Food is a stimulating site to understand any society as reflected in this famous quote by famous food scholar Jean Brillat-Savarin, “Tell me what you eat and I will tell you who you are.” In times like ours, where the boundaries between the ‘traditional’ and the ‘modern,’ the ‘local’ and the ‘global,’ the ‘urban’ and the ‘rural’ are getting blurred, food can reveal the changes and continuities in socio-cultural practices in a society.
It will not be an exaggeration to state that one’s identity is closely related to what one eats. It is particularly evident amongst people living outside their countries as food becomes an instrument for these individuals to maintain and display their ethnic and national identities. Food becomes closely associated with ‘memory’ and ‘nostalgia’ amongst diasporic groups that try to hold on to their ‘local’ habits in a global setting. For many ‘upper’ caste Hindus residing abroad, a vegetarian diet becomes a primary tool of distinguishing themselves from others. In a largely non-vegetarian world, by non-consumption of meat, these people create distinctions between the ‘self’ and the ‘other’. It becomes a way to proclaim that they have not lost their ‘Indianness’ and Indian identity despite living abroad.
The introduction of packaged foods complicates this relationship between food and identity. For many Indians living abroad as well as working women residing in India, these very packaged foods become ways to hold on to their Indian past and identities. By eating ‘home-made’ Indian processed foods, these people maintain their connections with ‘authentic’ Indian food. Packaged Indian food then offers these women an opportunity to keep connected to their Indian identity and fulfill the role of a ‘good mother’ by providing food from the ‘homeland’.
Food and food ways then become crucial ways of negotiating national identities in an increasingly globalised and cosmopolitan context. This relationship between food and identity amongst the Indian diaspora in a globalised and capitalist context prove that the understanding of food’s role in building social relations is not outdated. Food and cuisine are still in some ways tied to the locale. By consuming vegetarian food, relying on packaged food to satiate their Indian taste buds, the diaspora holds on to one of the most important parts of their identity – their food ways. The packaged foods signify ‘Indian’ food and hence its consumption is meaningful.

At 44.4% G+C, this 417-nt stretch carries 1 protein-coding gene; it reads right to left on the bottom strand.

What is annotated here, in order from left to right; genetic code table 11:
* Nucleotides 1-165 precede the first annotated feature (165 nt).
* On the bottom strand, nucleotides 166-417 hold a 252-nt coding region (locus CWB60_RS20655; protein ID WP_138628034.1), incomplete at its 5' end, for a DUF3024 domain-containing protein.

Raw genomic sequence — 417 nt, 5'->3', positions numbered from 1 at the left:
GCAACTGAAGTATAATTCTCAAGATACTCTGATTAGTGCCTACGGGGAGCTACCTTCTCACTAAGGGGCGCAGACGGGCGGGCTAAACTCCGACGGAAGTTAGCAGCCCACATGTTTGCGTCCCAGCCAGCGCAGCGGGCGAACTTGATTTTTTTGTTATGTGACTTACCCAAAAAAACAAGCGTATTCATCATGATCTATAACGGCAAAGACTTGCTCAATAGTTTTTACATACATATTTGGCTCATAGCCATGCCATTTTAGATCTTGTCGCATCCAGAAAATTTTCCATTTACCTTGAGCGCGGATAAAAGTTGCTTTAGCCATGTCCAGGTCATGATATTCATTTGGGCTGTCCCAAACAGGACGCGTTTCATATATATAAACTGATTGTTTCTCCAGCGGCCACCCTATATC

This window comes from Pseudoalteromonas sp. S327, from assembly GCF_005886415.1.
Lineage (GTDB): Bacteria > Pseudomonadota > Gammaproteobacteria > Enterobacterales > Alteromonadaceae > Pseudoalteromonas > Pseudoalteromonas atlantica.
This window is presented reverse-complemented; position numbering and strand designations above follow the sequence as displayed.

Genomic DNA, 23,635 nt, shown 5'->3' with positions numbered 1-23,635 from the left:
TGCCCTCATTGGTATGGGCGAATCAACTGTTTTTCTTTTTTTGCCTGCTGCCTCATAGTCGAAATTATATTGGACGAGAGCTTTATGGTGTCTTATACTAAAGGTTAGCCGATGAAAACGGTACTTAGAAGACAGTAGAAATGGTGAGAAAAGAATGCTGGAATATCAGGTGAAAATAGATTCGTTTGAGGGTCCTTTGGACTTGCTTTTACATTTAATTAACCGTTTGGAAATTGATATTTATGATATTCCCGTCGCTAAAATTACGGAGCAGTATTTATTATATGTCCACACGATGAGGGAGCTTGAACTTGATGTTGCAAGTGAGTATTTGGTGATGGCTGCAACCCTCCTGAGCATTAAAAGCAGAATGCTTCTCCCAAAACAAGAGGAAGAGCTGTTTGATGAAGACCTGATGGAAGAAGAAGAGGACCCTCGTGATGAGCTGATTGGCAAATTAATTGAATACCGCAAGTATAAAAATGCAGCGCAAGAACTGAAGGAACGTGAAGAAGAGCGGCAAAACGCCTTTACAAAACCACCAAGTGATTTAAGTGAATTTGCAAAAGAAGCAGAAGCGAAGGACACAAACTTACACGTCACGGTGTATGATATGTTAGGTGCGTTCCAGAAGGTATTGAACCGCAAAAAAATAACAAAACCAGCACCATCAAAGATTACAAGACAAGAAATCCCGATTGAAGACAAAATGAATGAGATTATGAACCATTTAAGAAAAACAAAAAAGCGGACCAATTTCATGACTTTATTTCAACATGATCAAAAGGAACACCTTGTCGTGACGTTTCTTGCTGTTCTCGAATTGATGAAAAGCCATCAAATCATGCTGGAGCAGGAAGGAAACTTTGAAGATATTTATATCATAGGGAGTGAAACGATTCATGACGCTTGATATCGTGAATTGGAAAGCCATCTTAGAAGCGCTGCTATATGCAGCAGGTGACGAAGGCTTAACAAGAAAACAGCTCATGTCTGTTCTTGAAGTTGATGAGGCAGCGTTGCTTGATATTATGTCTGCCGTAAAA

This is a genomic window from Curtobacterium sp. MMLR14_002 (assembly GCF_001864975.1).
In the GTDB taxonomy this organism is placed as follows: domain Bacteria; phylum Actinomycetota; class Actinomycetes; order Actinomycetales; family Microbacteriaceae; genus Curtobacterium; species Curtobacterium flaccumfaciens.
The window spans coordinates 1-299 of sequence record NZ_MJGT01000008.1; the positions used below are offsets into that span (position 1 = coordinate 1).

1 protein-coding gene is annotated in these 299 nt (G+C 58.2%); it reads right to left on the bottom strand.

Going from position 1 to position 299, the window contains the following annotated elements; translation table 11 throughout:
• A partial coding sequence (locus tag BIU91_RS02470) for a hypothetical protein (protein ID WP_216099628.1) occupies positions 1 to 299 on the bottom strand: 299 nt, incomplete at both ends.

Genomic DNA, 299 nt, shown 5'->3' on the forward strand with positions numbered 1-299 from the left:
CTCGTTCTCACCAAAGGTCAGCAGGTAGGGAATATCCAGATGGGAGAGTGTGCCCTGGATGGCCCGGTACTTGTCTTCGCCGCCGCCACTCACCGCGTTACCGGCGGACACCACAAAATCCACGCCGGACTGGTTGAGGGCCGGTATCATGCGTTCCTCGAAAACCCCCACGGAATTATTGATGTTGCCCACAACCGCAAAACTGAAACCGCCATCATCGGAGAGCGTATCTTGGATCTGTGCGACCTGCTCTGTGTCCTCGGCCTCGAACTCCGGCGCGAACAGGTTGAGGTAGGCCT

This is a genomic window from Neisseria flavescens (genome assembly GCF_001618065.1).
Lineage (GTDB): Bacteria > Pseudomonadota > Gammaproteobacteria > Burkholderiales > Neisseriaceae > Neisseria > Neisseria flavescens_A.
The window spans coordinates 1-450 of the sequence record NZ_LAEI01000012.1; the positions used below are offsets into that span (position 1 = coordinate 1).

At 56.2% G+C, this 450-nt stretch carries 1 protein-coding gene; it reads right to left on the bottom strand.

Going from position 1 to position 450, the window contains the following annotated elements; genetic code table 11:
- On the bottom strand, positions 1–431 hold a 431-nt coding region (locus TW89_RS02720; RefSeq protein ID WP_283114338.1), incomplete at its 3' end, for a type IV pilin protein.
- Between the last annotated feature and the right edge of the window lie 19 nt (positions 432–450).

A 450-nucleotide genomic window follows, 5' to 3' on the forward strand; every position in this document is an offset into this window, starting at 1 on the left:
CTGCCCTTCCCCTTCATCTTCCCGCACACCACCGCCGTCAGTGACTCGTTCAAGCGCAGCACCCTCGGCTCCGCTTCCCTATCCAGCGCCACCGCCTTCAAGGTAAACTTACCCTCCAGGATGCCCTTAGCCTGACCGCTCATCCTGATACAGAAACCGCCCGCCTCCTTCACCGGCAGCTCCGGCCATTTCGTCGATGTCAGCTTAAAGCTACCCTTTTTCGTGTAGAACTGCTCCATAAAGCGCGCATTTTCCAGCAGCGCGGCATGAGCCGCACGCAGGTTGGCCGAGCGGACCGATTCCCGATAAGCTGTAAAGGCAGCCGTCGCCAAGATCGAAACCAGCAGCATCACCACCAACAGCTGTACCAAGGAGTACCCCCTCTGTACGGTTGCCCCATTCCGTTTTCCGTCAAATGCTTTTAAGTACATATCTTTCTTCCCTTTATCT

The relationship between gender and food is also striking as it is still women who are associated with food-related activities and are the primary providers of food in diasporic Indian groups. Memories of home-made food are related to a woman figure, be it the mother or grandmother. These examples illustrate that the local has not been completely overwhelmed by the global, but has been reshaped.
Popular culture is a crucial medium to disseminate ways and eating habits related to food and food ways amongst both urban and rural people. Television has seen a prolific rise in food-themed shows in the last few decades. These shows have not only popularized different kinds of cuisines amongst urban Indians but have also portrayed gender roles related to cooking and food. The availability and popularity of international cuisines in India also indicate towards a trend of the global becoming more easily available. This is aided by television shows like “Master Chef” that have made other food cultures extremely popular among urban youth in many countries, including India. While some shows like “Khana Khazana” fall in the genre of passing on recipes and cooking tips, other shows like “Master Chef ” examine the cooking skills of contestants. There are also other shows like “Farah Ki Dawat“ that have celebrities from various fields appearing as guests, trying their hand at cooking and entertaining the guests.
These shows also illustrate ways in which food traverses the boundaries between the local and the global. For instance, “Master Chef” is a British show that has been adapted in various countries including Australia and India. It has enjoyed immense popularity amongst the audiences. One particular season of “Master Chef ” (season 4) in India was completely vegetarian in its nature. This is a prime example of the ‘local’ being integrated into the ‘global’ as the original version of the show is mostly based on non-vegetarian cuisine. Another way in which the two come together is in the kinds of dishes that are prepared by the contestants and celebrities. For instance, in a complete Indian setting, dishes that have originated in Italy and China are cooked and served. In one of the episodes of the show “Farah Ki Dawaat“, Bollywood actress Shilpa Shetty made the Italian dish pasta along with the pesto sauce that is used in it. This illustrates a kind of hybridity that is present in both the preparation and consumption of food in a globalized world as an Italian cuisine takes center stage in an Indian setting.
Thus, globalization has not meant that the ‘local’ has disappeared. Rather it is integrated and accommodated with the ‘global’ as examples of these food practices show.